And even then, 25Kg is only advisory and only applicable when the load is in a certain position. Will definitely see these in higher end European and UK bike shops I’d think
  • 2 0
 @gnarlysipes: I ain't sayin' he a gold digger
  • 5 0
 Huh? US lifting regulations are 50 lbs
  • 30 1
 I look forward to a rabid Brexiter trying to tell me that we're free to set our own lifting regulations now, away from the tyrannical, spine-saving EU.
  • 3 0
 @gabiusmaximus: my local shop has as similar electric lift in their shop. Only one, but I see it being used regularly.
  • 5 0
 I know of multiple bike shops in the US that have DIY'd lift systems for ebikes because the Park lift stand cost is hard to justify. The topic has come up over and over on bike mechanic forums/subreddits too - those BSO ebikes are heavy as shit. For $805 there are a LOT of shops that will be jumping all over this.

Also the US (OSHA) lifting limits are basically the same as in Europe so idk what you're talking about.
  • 7 0
 @gabiusmaximus:
E-world problems need E-world solutions.
  • 6 0
 The German speaking world and perhaps eu looks like this but I am pretty sure I would be out of a job if I said I can’t lift over 30kg by myself.

Women Men

15 to 18 years 15kg 20kg
19 to 45 years 15kg 30kg
>45 years 15kg 25kg
  • 15 0
 I spent so long getting that chart right with the right amount of spaces, press submit and look in horror.
  • 5 0
 @gabiusmaximus: I've seen them in workshops, but they're used by poor, young men...

Sorry, that should have read "bike mechanics"
  • 1 0
 @gabiusmaximus:Why are you hanging out with rich old men in their garage? Camera Actually never mind don't tell us !
  • 1 0
 @likeittacky: Cos I spent many years fixing expensive bikes for a living...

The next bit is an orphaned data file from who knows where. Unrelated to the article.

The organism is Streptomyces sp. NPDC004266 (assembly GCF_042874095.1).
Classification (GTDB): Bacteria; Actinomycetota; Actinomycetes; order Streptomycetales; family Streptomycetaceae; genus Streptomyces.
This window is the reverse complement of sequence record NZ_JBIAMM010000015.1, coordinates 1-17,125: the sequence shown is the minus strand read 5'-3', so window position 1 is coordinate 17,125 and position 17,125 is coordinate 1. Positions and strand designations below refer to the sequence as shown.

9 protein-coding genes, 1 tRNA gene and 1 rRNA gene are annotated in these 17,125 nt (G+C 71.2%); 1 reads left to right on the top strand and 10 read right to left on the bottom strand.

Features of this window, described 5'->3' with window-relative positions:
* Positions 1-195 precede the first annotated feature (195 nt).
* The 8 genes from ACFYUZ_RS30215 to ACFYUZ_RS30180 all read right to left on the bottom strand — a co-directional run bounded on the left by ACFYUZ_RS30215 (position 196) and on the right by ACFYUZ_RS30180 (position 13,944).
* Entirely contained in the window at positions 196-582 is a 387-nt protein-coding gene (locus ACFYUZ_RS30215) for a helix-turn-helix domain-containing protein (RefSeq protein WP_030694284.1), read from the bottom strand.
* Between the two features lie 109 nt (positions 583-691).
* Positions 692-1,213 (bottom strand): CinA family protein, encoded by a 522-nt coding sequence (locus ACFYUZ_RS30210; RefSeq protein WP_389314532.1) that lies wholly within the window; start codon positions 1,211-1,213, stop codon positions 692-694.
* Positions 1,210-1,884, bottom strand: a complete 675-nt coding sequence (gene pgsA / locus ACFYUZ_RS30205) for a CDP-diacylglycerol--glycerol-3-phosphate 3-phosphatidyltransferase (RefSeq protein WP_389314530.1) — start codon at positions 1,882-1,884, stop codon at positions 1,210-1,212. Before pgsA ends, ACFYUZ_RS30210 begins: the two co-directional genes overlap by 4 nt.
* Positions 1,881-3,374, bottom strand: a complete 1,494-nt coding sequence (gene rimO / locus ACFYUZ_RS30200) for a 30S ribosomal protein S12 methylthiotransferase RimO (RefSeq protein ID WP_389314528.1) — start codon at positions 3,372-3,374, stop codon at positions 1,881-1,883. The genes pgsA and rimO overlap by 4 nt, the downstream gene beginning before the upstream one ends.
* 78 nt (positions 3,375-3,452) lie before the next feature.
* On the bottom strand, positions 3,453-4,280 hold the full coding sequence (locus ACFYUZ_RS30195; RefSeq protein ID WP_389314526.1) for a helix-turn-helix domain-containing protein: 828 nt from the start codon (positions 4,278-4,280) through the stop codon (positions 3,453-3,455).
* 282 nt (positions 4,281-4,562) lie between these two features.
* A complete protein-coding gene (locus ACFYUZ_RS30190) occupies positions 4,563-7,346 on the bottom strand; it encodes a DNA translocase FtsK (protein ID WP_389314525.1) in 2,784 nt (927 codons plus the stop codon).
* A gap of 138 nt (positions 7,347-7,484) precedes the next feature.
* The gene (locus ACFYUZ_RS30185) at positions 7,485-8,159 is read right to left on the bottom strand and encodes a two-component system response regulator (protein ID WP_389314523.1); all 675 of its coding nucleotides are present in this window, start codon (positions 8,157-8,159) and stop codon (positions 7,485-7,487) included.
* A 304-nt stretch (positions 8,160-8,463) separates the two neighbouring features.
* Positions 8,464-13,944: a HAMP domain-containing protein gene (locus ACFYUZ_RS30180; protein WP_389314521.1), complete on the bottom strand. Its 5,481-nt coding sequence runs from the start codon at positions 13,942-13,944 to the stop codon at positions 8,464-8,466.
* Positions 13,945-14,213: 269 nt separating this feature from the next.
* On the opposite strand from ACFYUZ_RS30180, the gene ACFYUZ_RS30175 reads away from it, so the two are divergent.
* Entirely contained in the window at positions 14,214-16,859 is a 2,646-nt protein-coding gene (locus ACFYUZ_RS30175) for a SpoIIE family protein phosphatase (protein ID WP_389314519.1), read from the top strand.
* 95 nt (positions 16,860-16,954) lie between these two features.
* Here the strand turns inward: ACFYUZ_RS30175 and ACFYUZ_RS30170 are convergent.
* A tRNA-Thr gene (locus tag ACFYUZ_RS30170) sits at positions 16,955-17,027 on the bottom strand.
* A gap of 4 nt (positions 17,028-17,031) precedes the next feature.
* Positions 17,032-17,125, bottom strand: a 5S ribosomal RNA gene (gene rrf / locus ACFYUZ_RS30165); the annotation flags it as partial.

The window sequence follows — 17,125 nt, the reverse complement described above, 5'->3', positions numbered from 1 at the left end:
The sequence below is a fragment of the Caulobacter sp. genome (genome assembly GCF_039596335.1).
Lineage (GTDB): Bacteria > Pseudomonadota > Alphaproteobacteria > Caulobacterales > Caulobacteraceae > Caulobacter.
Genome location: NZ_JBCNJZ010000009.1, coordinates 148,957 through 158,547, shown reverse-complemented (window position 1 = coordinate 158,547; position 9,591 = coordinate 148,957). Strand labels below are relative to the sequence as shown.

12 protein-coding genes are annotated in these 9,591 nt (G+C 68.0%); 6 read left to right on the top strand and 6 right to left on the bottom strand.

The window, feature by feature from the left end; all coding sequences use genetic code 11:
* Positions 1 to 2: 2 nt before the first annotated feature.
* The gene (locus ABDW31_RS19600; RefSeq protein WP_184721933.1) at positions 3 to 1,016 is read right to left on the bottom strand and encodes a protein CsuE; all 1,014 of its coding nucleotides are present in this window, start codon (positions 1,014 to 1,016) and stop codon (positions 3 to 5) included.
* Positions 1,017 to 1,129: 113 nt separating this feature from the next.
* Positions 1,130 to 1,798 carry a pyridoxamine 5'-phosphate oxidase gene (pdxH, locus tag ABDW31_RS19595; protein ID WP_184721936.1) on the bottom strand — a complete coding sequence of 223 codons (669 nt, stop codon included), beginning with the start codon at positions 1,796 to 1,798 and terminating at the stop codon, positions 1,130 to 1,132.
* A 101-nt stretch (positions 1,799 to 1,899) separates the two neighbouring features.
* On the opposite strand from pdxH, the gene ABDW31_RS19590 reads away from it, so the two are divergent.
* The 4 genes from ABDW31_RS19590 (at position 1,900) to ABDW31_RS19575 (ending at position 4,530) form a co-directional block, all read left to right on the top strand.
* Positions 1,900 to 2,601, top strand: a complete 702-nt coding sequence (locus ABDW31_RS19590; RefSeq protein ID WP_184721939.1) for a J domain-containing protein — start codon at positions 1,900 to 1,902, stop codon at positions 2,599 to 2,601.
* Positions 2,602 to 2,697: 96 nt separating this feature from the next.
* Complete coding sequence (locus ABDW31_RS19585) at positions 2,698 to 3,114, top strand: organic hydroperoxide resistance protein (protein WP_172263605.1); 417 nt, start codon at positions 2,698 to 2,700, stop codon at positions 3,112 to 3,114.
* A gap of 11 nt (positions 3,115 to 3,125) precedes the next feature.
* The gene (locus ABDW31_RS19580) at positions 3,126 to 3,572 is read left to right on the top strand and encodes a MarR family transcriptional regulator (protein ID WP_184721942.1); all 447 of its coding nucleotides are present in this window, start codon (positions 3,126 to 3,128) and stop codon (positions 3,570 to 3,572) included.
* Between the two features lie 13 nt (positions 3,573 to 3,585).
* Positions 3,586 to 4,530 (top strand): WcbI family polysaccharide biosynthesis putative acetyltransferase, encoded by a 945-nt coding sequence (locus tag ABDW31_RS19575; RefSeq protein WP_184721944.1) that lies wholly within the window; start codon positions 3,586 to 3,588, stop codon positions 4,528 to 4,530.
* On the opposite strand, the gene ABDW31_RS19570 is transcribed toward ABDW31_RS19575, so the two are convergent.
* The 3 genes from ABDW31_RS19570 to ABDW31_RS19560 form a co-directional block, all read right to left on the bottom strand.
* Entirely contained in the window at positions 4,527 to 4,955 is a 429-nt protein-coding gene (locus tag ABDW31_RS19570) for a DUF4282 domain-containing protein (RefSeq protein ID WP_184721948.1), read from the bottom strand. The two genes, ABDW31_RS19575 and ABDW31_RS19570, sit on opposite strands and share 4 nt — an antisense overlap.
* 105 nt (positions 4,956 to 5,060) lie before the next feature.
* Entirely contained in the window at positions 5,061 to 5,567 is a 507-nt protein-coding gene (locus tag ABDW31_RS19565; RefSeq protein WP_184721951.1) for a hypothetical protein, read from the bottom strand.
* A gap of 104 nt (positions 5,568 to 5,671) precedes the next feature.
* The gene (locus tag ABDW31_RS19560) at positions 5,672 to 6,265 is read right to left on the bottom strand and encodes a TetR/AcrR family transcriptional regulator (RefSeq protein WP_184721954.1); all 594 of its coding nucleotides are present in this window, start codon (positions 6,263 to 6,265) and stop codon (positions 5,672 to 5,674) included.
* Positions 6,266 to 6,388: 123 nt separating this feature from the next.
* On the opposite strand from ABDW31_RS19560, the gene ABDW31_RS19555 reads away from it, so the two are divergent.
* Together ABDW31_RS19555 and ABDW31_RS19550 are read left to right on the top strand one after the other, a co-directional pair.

• 3 0
 @gnarlysipes:


You just described my Tinder preferences

Old, Rich, unable to lift a bike - Sign me up. Want to meet me at Wholefoods?
  • 51 0
 They should've called it the "Do You Even Lift, Bro"
  • 52 2
 Are you available to help with our marketing?
  • 6 3
 @Remco-Tools: Have you considered a cross promotion with yesterdays "Saddlespur?" Asking for a friend.
  • 4 1
 @oscartheballer: Not as of yet, no. But if was mutually beneficial then I think we'd be open to it.
  • 7 0
 @Remco-Tools: unfortunately the SaddleSpur doesn’t appear to come in a double ended option.
  • 2 0
 @tkrug: the tandem riding market is upset
  • 4 0
 @Remco-Tools: "Open to it" might not be the best choice of words in this case.
  • 42 3
 It's nice to see a cheaper alternative to the Park version. I know plenty on here will make fun of it but as a professional mechanic I've tweaked my back more than once getting a bike into the stand and that means two things: no work and more importantly no riding...
  • 8 1
 Even the more expensive options don’t seem that crazy for a busy shop.
  • 27 1
 This is exactly why we brought this to market. My days as a professional mechanic are behind me but I hurt my back riding last fall and couldn't lift my 36lb bike into my stand to work on it. The existing options are great but also expensive.
  • 1 34
flag trillot (Nov 8, 2023 at 7:23) (Below Threshold)
 Dude, if you can't lift your bike 2 feet, how do you ride with it (and lift it over a log that's fallen over the trail)? Or how do you get it on your bike rack when going on a trip (when you can't commute to the trailhead)?
  • 13 1
 @trillot: @trillot: dont go after him, if youre hurt, you cant do the things you normally can. Hes recovering, and found solutions that can help himself and shops around.
  • 3 1
 @Remco-Tools: I feel like you could make a mechanical version that works like a seatpost, with an adjustable air spring that provides varying levels of assistance. Put weight on it to push it back down. But I have no idea what I’m talking about